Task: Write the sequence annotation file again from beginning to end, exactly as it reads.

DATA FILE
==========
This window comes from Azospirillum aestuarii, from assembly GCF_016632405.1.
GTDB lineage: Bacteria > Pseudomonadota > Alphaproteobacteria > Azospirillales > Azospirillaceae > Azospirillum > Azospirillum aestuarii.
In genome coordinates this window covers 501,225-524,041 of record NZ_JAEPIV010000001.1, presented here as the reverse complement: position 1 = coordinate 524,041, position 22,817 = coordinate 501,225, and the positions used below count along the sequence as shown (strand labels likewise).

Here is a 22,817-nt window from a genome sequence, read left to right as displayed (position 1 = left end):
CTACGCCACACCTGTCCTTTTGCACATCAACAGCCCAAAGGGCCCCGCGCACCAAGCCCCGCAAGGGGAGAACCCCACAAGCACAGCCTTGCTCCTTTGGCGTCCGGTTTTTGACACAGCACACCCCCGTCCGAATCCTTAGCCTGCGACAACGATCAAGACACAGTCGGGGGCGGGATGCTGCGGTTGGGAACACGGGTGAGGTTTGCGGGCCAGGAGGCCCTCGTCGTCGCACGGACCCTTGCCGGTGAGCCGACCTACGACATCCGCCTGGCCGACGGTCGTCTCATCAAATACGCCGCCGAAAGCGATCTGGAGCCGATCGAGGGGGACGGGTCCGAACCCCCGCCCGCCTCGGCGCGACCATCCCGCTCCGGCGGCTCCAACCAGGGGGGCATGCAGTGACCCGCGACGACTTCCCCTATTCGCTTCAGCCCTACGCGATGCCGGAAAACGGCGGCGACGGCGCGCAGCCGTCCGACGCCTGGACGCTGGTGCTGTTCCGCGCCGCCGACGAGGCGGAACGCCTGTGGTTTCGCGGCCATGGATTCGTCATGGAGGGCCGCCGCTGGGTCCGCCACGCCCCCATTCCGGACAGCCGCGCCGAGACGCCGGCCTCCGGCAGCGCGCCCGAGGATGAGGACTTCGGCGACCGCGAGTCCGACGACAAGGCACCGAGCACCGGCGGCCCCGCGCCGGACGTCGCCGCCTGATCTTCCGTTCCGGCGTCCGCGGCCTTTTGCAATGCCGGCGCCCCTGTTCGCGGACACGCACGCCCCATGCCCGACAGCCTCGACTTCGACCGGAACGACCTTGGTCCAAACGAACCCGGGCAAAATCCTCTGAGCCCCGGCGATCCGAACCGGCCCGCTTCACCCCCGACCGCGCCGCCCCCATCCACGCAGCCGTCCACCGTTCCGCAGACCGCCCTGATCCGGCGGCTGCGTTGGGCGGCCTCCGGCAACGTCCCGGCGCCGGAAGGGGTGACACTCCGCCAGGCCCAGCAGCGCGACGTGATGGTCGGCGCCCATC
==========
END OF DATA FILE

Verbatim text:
This window comes from Azospirillum aestuarii, from assembly GCF_016632405.1.
GTDB lineage: Bacteria > Pseudomonadota > Alphaproteobacteria > Azospirillales > Azospirillaceae > Azospirillum > Azospirillum aestuarii.
In genome coordinates this window covers 501,225-524,041 of record NZ_JAEPIV010000001.1, presented here as the reverse complement: position 1 = coordinate 524,041, position 22,817 = coordinate 501,225, and the positions used below count along the sequence as shown (strand labels likewise).

Here is a 22,817-nt window from a genome sequence, read left to right as displayed (position 1 = left end):
CTACGCCACACCTGTCCTTTTGCACATCAACAGCCCAAAGGGCCCCGCGCACCAAGCCCCGCAAGGGGAGAACCCCACAAGCACAGCCTTGCTCCTTTGGCGTCCGGTTTTTGACACAGCACACCCCCGTCCGAATCCTTAGCCTGCGACAACGATCAAGACACAGTCGGGGGCGGGATGCTGCGGTTGGGAACACGGGTGAGGTTTGCGGGCCAGGAGGCCCTCGTCGTCGCACGGACCCTTGCCGGTGAGCCGACCTACGACATCCGCCTGGCCGACGGTCGTCTCATCAAATACGCCGCCGAAAGCGATCTGGAGCCGATCGAGGGGGACGGGTCCGAACCCCCGCCCGCCTCGGCGCGACCATCCCGCTCCGGCGGCTCCAACCAGGGGGGCATGCAGTGACCCGCGACGACTTCCCCTATTCGCTTCAGCCCTACGCGATGCCGGAAAACGGCGGCGACGGCGCGCAGCCGTCCGACGCCTGGACGCTGGTGCTGTTCCGCGCCGCCGACGAGGCGGAACGCCTGTGGTTTCGCGGCCATGGATTCGTCATGGAGGGCCGCCGCTGGGTCCGCCACGCCCCCATTCCGGACAGCCGCGCCGAGACGCCGGCCTCCGGCAGCGCGCCCGAGGATGAGGACTTCGGCGACCGCGAGTCCGACGACAAGGCACCGAGCACCGGCGGCCCCGCGCCGGACGTCGCCGCCTGATCTTCCGTTCCGGCGTCCGCGGCCTTTTGCAATGCCGGCGCCCCTGTTCGCGGACACGCACGCCCCATGCCCGACAGCCTCGACTTCGACCGGAACGACCTTGGTCCAAACGAACCCGGGCAAAATCCTCTGAGCCCCGGCGATCCGAACCGGCCCGCTTCACCCCCGACCGCGCCGCCCCCATCCACGCAGCCGTCCACCGTTCCGCAGACCGCCCTGATCCGGCGGCTGCGTTGGGCGGCCTCCGGCAACGTCCCGGCGCCGGAAGGGGTGACACTCCGCCAGGCCCAGCAGCGCGACGTGATGGTCGGCGCCCATC